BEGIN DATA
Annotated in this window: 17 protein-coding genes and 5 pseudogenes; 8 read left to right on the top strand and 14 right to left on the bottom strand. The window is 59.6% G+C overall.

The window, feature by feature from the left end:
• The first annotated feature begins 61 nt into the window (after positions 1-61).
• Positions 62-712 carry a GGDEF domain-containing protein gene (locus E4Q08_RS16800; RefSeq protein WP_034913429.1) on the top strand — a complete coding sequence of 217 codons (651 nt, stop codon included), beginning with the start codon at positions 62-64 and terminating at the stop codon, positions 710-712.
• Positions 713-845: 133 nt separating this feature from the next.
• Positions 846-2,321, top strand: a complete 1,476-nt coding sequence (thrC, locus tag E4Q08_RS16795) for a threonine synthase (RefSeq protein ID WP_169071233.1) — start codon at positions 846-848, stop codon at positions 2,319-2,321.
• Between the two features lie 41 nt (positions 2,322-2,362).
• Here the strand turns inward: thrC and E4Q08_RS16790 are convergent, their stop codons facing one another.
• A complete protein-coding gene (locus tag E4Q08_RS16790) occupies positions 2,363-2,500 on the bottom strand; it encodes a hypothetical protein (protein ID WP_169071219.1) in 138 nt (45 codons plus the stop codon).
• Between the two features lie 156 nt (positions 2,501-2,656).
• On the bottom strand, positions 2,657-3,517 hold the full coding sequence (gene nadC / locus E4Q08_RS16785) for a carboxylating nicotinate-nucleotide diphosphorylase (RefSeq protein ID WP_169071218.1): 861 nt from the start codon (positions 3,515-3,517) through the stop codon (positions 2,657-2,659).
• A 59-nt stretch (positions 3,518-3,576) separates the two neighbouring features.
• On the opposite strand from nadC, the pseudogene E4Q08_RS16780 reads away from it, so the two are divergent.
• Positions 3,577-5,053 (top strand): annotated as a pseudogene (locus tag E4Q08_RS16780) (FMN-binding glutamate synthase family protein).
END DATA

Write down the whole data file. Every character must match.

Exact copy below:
Annotated in this window: 17 protein-coding genes and 5 pseudogenes; 8 read left to right on the top strand and 14 right to left on the bottom strand. The window is 59.6% G+C overall.

The window, feature by feature from the left end:
• The first annotated feature begins 61 nt into the window (after positions 1-61).
• Positions 62-712 carry a GGDEF domain-containing protein gene (locus E4Q08_RS16800; RefSeq protein WP_034913429.1) on the top strand — a complete coding sequence of 217 codons (651 nt, stop codon included), beginning with the start codon at positions 62-64 and terminating at the stop codon, positions 710-712.
• Positions 713-845: 133 nt separating this feature from the next.
• Positions 846-2,321, top strand: a complete 1,476-nt coding sequence (thrC, locus tag E4Q08_RS16795) for a threonine synthase (RefSeq protein ID WP_169071233.1) — start codon at positions 846-848, stop codon at positions 2,319-2,321.
• Between the two features lie 41 nt (positions 2,322-2,362).
• Here the strand turns inward: thrC and E4Q08_RS16790 are convergent, their stop codons facing one another.
• A complete protein-coding gene (locus tag E4Q08_RS16790) occupies positions 2,363-2,500 on the bottom strand; it encodes a hypothetical protein (protein ID WP_169071219.1) in 138 nt (45 codons plus the stop codon).
• Between the two features lie 156 nt (positions 2,501-2,656).
• On the bottom strand, positions 2,657-3,517 hold the full coding sequence (gene nadC / locus E4Q08_RS16785) for a carboxylating nicotinate-nucleotide diphosphorylase (RefSeq protein ID WP_169071218.1): 861 nt from the start codon (positions 3,515-3,517) through the stop codon (positions 2,657-2,659).
• A 59-nt stretch (positions 3,518-3,576) separates the two neighbouring features.
• On the opposite strand from nadC, the pseudogene E4Q08_RS16780 reads away from it, so the two are divergent.
• Positions 3,577-5,053 (top strand): annotated as a pseudogene (locus tag E4Q08_RS16780) (FMN-binding glutamate synthase family protein).